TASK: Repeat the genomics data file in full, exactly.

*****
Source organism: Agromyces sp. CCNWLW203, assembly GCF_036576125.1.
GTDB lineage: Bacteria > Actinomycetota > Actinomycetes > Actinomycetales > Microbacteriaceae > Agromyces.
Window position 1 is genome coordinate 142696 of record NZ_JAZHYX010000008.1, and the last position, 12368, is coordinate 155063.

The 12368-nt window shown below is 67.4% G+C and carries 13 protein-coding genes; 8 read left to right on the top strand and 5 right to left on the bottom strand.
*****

Source organism: Agromyces sp. CCNWLW203, assembly GCF_036576125.1.
GTDB lineage: Bacteria > Actinomycetota > Actinomycetes > Actinomycetales > Microbacteriaceae > Agromyces.
Window position 1 is genome coordinate 142696 of record NZ_JAZHYX010000008.1, and the last position, 12368, is coordinate 155063.

The 12368-nt window shown below is 67.4% G+C and carries 13 protein-coding genes; 8 read left to right on the top strand and 5 right to left on the bottom strand.